In a time of Trump: A more optimistic view? November 16, 2016Posted by WorldbyStorm in Uncategorized.
So many words written about Trump that I’ve hardly any appetite to add many more to them. We are where we are. What happens next is difficult to judge and obviously all that occurs that is reactionary must be resisted – whether inside the US or here and in solidarity with workers there.
But be that as it may, and perhaps further down the line there’s more to say – a lot will depend on whether he cleaves closely or not to his words prior to the election (and curiously, rather like the fact Brexit hasn’t occurred but is going to so we are in a period where Trump hasn’t quite occurred, but is going to, in a few short weeks), oddly enough Tom McGurk in the SBP has some useful points. I’m not sure how accurate they will prove to be, but they’re certainly thought provoking.
He argues that Trump realised that US politics with candidates marketed like brands was not that much different to reality TV. Secondly that ‘he made discovery that would change his life and maybe ours too. it become his very own secret weapon of mass political destruction – the power to shock and outrage, to simply say the unsayable and still survive’.
That’s not a half bad point. Of course if all he has done is say the unsayable but not implement it, well the world may dodge a bullet but what of his support base? Will they stand it? And if they are let down yet again, do they go for a more extreme ‘brand’ next time out?
He’s right too that this saw of first his Republican rivals ‘timid’ as McGurk calls them, and then the Republican establishment. He ran against the party that was supposedly his support structure. And won. And that before he ran against Clinton. Warning signs there that most of us simply didn’t see. And McGurk suggests ‘he began to understand that bizarre law of counter-cultural movements: the more you attack, the more popular you become. So the fusillade of xenophobic, racist and homophobic accusations against Trump just bounced off’.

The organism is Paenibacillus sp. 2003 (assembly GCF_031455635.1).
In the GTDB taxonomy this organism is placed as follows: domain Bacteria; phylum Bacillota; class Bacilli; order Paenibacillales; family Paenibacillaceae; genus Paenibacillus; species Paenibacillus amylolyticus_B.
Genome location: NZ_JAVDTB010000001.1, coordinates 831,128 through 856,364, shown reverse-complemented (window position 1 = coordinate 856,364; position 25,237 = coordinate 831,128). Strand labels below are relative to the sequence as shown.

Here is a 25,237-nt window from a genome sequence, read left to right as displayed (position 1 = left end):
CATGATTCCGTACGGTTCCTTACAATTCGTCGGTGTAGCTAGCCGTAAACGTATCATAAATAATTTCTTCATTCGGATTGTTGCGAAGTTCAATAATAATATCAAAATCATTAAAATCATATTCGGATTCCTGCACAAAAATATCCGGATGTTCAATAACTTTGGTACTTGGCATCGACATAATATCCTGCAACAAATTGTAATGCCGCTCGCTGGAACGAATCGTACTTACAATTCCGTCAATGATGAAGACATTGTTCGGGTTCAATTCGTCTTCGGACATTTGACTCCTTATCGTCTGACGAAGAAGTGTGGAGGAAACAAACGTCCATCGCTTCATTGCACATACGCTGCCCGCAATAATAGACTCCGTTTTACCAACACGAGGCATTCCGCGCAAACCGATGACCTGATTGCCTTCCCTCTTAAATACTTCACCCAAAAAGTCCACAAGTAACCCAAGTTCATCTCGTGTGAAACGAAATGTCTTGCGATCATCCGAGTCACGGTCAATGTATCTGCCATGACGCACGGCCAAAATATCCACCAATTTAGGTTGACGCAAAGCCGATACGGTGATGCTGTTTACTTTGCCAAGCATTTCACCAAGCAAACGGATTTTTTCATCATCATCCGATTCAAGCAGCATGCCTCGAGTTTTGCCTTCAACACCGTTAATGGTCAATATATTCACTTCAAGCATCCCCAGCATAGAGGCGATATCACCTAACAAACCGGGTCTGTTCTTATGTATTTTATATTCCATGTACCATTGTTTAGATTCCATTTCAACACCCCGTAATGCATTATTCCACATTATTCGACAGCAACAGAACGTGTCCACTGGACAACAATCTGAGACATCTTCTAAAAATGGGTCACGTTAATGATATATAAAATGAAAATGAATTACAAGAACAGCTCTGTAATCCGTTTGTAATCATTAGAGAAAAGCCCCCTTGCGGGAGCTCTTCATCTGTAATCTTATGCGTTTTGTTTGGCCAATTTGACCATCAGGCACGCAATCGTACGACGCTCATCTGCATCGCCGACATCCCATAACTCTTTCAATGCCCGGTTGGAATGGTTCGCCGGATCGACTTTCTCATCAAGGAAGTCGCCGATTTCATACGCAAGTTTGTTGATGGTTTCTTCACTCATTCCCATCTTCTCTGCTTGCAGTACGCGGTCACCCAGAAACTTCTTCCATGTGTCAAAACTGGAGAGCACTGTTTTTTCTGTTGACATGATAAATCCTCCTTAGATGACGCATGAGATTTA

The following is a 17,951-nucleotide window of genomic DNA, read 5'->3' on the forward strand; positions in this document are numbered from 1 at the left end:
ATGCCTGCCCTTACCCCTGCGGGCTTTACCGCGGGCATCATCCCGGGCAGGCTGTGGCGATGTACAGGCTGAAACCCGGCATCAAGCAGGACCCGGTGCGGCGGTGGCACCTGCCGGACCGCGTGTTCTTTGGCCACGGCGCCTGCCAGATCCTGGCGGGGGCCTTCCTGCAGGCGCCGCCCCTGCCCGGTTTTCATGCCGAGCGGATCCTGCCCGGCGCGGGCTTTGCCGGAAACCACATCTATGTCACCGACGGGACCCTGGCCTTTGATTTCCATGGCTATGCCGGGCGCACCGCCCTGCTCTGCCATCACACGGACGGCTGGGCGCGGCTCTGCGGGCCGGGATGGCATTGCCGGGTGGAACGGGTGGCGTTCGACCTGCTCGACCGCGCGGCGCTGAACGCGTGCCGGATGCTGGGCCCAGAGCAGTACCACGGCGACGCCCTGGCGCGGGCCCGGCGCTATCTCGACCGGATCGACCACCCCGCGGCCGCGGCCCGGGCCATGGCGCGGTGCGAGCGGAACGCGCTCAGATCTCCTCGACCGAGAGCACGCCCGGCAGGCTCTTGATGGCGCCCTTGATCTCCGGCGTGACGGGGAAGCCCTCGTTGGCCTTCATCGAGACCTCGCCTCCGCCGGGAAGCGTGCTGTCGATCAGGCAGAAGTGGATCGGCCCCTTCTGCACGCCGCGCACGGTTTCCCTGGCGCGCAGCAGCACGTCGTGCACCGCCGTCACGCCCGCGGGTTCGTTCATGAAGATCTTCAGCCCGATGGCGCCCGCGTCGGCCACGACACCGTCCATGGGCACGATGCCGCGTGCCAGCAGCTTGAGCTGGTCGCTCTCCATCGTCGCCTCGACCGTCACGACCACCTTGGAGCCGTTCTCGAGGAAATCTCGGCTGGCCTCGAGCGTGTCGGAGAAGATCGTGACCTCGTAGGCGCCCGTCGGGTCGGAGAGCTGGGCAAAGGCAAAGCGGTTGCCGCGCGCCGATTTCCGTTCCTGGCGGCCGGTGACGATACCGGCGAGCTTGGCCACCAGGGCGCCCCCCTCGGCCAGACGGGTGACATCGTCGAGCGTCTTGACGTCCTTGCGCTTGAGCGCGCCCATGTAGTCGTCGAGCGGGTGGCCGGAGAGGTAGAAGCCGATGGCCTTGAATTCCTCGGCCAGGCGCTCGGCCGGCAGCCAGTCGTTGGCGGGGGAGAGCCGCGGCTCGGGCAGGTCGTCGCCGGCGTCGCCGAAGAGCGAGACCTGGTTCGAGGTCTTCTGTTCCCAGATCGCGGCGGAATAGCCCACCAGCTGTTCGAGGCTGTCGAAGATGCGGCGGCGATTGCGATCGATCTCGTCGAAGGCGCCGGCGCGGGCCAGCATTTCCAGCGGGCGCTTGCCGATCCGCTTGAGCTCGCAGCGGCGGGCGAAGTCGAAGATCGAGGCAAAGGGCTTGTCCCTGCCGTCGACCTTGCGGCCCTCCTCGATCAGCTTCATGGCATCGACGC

And he seems to me to be right that Clinton walked into a trap of focusing on what he was saying rather than offering anything of her own. He was the news. She was… well, what? No great vision there. None at all really. And continuity Obama wasn’t really going to cut it. And in a way her campaign was the real example of someone following someone who had campaigned in poetry with prose. I also think there are dynastic aspects that rubbed people up the wrong way, they certainly did me, the baggage brought to the feast by the original Clinton presidency, etc. And all this before we even get to ideology that for those on the left would be yet another massive problem. And, as we’ve discovered, not just for those on the left.
McGurk argues that:
Now for the good news folks, the fact that our hero has no political beliefs whatsoever should be hugely reassuring of those this weekend who, completely with family and armed with shovels, are busily digging a bunker at the end of the garden.
It means that once he’s safely installed in the White House, neither will walls be built, nor Muslims banned, nor any mass expulsion of illegals be attempted.
And he suggests that the idea he’d be pushing Saudi princes or whoever to the VIP lounge at Kennedy and out is absurd ‘they’re his neighbours in NY, for God’s sake!’. Well we’ll see. I’m not entirely convinced that we will see many ‘lesser’ measures implemented. And who knows how that will impact on the drift of US politics in the future.
There’s one final Trump doctrine to learn this weekend. It’s abidingly simple, like most of the great man’s philosophical opus: it says that when you are finally king of the castle, who wants all this trouble? It’s about knowing when you have won, and stopping digging.
We shall see. We shall see.